The New Industry Catch Phrase: “Reconditioned Equipment”

“Reconditioned Equipment” is the new catch phrase in the National Electric Code® (NEC®). Until the 2014 NEC®, the term “reconditioned” was only applied to x-ray equipment in Articles 517 and 660. In the 2017 NEC®, it was expanded to all types of equipment and identified as a practice to install equipment that was reconditioned or rebuilt. The question one might ask is, “Why are we repairing and not replacing the equipment?” One may also ask if the equipment has been physically damaged; or exposed to water, excessive heat, or a corrosive environment. The NEC® has started to address the re-installation of equipment and the approval process of determining if the equipment meets all original safety requirements.

The industry has seen older equipment installed with new components, which were considered upgrades, or replacement of aging parts. For example, motors are rebuilt, rewound, reconditioned, and put back into service. Circuit breakers have maintenance procedures calling for replacement parts as part of the product standard. These types of maintenance procedures have been used by factories for years but are not addressed in the scope of the NEC®. The NEC® will address factory maintenance differently than reconditioned equipment for new or existing installations by electrical contractors outside the scope of industrial maintenance.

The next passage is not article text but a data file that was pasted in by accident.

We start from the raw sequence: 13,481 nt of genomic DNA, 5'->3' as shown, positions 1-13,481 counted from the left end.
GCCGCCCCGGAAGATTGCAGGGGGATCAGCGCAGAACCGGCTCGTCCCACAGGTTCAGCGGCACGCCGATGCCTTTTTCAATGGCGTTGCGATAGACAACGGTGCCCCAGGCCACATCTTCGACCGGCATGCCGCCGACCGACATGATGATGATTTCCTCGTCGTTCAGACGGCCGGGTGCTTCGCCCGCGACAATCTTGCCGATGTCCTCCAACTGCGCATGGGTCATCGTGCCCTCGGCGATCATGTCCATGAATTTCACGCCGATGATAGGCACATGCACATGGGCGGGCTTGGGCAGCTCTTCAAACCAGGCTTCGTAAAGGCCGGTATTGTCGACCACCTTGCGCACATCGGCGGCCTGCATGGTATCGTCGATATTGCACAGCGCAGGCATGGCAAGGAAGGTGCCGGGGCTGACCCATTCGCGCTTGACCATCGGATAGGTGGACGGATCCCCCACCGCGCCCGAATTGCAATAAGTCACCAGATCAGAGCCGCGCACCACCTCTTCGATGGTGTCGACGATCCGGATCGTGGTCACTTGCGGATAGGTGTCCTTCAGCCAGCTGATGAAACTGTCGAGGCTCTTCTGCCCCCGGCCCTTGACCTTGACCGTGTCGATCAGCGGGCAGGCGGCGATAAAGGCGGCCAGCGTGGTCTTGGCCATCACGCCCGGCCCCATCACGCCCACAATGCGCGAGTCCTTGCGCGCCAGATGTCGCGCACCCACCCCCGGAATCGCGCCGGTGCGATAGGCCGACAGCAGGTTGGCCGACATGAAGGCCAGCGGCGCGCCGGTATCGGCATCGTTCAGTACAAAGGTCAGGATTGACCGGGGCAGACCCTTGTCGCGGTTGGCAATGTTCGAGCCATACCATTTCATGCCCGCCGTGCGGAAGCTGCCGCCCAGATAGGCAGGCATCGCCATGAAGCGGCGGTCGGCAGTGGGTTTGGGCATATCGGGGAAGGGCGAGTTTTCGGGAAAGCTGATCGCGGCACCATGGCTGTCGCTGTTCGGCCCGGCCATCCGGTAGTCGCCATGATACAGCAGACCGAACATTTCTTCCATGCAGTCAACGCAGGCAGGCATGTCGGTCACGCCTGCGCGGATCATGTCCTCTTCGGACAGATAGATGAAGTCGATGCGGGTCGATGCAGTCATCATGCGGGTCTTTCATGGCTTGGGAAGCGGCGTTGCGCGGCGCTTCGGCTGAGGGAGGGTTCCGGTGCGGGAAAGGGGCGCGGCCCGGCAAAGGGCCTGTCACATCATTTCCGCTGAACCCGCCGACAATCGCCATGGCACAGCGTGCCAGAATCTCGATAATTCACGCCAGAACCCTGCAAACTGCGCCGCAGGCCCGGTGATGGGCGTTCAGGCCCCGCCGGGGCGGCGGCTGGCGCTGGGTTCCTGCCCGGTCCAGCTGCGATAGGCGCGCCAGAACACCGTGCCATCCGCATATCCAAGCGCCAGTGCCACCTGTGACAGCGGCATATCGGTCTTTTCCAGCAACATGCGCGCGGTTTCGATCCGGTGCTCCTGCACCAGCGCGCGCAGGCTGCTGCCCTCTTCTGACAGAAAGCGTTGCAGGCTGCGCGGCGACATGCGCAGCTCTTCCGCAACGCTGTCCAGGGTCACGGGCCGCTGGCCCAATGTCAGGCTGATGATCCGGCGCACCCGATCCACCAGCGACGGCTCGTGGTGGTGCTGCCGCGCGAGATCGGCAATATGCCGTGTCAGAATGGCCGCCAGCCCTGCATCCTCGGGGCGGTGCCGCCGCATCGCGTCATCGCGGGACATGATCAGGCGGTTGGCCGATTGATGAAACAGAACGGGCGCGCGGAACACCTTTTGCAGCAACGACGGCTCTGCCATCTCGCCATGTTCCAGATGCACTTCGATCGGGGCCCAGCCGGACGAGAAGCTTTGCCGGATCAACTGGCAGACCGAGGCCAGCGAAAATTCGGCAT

The 2017 NEC® is used as an installation guide for contractors, but the purpose of the code is to provide a practical safeguard in the use of electricity, which means providing safety to the end-user over the equipment’s lifetime. There are maintenance programs and standards recognizing the life expectancy of products in the field, as well how the life expectancy could be altered by various factors while in use (i.e., temperature, moisture, vibration). These factors may affect the ongoing performance and safety of the equipment. The 2017 NEC® includes new marking requirements in Section 110.21(A)(2) to identify equipment that has been reconditioned. The section also refers to standards for reconditioning some equipment. Product certification must be evaluated as to whether the process of reconditioning affects the original listing and whether the product must be re-evaluated for safety, as in field evaluation of the product.

The 2020 NEC® has addressed this issue even more extensively by defining “reconditioned equipment.” During the 2020 NEC® Code-Making Panel (CMP) meetings for the First and Second Drafts, each panel was instructed to determine which equipment under their purview could or could not be reconditioned. You will see in the Second Draft that CMP actions clearly state the products allowed to be reconditioned and those that are not.

All this leads to the meaning of “reconditioned” as related to equipment. Several Code Panels developed a definition for “reconditioning,” but the Correlating Committee settled on a definition that both CMP 9 and CMP 10 agreed upon (CMP 10 will have purview over the definition).

Reconditioned. Electromechanical systems, equipment, apparatus, or components that are restored to operating conditions. This process differs from normal servicing of equipment that remains within a facility, or replacement of listed equipment on a one-to-one basis (CMP 10).